SUBMISSIONS for Abstracts are invited for papers, mini workshops, presentations and posters. All submissions should address the main theme or one of the sub themes listed below. Accepted papers, presentations and mini workshops will form part of the conference program and will be scheduled in 30 minute timeslots (20 mins speaking time and 10 mins question time). A deadline for submissions is 31 July 2016. Authors of accepted abstracts will then need to provide copies of full papers, presentations and posters by 15 August 2016 for inclusion in the conference programme.


– Please send your abstract in a MS Word format using Font size 12 Arial in a document of not more than 200 words.
– State the Title of the presentation; Presenters details (title, name, surname, position, institution, email address, telephone and fax numbers); the relevant sub-theme; what form your presentation will take and what type of equipment you need for your presentation.


Email address: nasdev or ckokoana


1. First Years orientation:

– Orientation of International students into South Africa.
– Integration of first generation students in the post schooling environment.

2. Student Governance

– Managing effective Student Representative Councils.
– Approved student governance led by the SRC versus the new movements/ forums/ flat leaderless # movements.

3. SRC Elections and Democracy:

– Maximising students participation
– Using technology to maximise participation and efficiencies.
– Critical role of our institutions in building the culture of Human Rights and Democracy.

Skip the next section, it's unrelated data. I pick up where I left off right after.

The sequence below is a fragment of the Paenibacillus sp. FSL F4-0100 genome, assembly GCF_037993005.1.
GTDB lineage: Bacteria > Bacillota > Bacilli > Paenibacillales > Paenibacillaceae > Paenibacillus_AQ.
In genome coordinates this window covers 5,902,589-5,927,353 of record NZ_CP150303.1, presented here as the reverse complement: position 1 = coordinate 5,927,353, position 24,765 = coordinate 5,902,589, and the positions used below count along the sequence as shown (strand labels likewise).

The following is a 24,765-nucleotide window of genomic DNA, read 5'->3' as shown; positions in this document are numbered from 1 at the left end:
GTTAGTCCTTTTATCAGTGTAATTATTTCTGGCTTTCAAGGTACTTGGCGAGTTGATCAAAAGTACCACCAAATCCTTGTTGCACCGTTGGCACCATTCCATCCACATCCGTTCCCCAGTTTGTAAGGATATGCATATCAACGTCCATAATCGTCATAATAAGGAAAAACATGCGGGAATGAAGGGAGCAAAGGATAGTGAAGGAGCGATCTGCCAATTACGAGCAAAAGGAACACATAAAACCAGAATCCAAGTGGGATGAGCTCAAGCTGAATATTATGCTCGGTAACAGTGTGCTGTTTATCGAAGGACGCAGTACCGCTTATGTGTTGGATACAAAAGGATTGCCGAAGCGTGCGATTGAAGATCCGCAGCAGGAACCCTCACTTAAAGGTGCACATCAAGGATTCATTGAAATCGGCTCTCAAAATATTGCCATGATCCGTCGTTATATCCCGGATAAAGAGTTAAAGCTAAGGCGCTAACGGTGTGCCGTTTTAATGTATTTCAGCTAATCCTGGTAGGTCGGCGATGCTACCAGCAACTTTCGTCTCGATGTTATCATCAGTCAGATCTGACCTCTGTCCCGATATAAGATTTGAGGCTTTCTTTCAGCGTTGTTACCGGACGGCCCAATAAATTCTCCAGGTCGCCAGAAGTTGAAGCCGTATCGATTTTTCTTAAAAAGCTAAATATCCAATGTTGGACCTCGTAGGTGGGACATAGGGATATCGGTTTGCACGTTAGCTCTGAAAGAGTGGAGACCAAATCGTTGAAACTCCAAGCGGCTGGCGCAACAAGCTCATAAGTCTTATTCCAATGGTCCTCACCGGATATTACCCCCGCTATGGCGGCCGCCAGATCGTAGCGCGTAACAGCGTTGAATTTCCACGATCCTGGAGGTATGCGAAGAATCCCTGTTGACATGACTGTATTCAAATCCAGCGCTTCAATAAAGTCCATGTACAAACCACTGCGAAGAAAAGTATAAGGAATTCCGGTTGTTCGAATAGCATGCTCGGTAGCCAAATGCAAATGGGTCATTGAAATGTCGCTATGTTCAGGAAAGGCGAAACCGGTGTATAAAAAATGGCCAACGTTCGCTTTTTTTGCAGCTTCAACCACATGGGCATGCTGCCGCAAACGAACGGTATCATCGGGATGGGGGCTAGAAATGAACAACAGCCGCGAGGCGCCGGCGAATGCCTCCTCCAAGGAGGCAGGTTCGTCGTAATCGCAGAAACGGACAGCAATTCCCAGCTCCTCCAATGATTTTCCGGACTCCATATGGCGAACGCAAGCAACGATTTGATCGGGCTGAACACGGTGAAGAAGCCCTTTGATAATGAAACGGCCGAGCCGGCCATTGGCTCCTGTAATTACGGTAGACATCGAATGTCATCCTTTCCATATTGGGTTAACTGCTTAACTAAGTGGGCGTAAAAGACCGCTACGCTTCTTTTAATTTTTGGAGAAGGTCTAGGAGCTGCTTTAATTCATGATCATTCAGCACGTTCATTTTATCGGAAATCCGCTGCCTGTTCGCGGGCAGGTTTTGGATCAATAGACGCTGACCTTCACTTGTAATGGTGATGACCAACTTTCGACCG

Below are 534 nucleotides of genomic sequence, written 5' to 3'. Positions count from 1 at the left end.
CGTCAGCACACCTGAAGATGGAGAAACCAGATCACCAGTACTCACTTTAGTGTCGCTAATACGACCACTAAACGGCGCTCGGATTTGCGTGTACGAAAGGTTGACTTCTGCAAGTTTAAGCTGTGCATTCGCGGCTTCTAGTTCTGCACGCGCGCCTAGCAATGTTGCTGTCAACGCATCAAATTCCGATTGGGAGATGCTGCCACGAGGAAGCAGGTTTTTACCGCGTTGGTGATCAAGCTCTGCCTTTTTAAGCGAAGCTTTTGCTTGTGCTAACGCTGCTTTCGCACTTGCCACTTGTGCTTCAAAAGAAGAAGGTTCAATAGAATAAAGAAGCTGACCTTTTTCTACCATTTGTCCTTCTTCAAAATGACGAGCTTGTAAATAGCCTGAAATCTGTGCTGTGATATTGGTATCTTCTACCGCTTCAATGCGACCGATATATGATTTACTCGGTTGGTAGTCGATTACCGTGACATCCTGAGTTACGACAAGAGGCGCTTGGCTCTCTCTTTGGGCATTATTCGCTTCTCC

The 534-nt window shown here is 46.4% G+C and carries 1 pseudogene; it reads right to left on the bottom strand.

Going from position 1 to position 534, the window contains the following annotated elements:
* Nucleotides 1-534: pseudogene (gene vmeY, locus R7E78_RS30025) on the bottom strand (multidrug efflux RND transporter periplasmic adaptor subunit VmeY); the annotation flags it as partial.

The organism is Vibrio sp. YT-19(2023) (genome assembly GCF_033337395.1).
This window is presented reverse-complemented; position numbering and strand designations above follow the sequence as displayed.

– Student activism for the betterment of society. 4. Student Development and Professional Development:
– The prospects of student affairs Professional Associations in South Africa.
– Framework for the Development Programs.
– Wellness of Student Affairs professionals.
– Readiness of practitioners and student leader for the shift in the post schooling environment.

5. Events, Projects and competitive programs:
– JOC/ events safety/ Norms and standards
– Evaluation and reporting
– Selecting service providers
– Organising successful events
– Student engagement through Competitive programmes, Talent, Sport and Recreation.
– Navigation and Innovation in response to shortage of resources and facilities. 6. Campus Safety and Students wellness:
– Strategies for responding to violent student protests in the universities and Tvet Colleges.
– Tools developed to respond to protests.
– The changing students profile in higher education: understanding the hash tag generation.
– Supporting sick and disabled students.
– Supporting pregnant students on campus.

7. Students Media:

– The Importance of student media in our campuses as strategic means to advance informative and vibrant campus life: Is there a good story to tell?
– Technology that enhances student’s media work. 8. Advocacy work:

– Gender based advocacy
– Businesses and enterprising
– Community engagement and voluntarism
– Student workers
– Free Education
– Transformation

9. Accommodation, Residence Life and Catering:
– Creating suitable living and learning environments in our residences and residence halls.
– Responding to the DHET norms and standards. Is the policy practical?
– Room Allocation and Sharing for first timers in residences.
– The Influence of the hashtag # movement in compromising norms and standard in the residences.


NB: All presenters are expected to register as delegates for the conference and pay conference fees as well.

– Registration and conferencing for members R4950.00 (excludes accommodation).
– Registration and conferencing for non-members R5700.00 (excludes accommodation).
– Booking accommodation will be the delegates’ responsibility.


China Kokoana
Deputy Secretary

UWC’s Response on FMF Summit (unverified doc)

14 Jun

It’s good to know!

Be in the know

UWC’s Response on FMF Summit.doc


Test Post

20 Apr


27 Nov


A well-round and well-grounded student presentation 16 October 2015 @NasdevSA @ThokozaniLegacy

16 Nov

Itu presented this at our Annual Conference last month…
Itu 2015 Nasdev Presentation 16 October 2015.pptx

Scary Living and Learning Spaces: Female Students’ Perspectives – posted by @ThokozaniLegacy

15 Nov

“Scary Living and Learning Spaces: Female Students’ Perspectives” presented by Bongeka Mabaso, Shakila Singh, Asheena Singh-Pillay and Ronicka Mudaly
UKZN Presentation re- modified 16 October 2015.pptx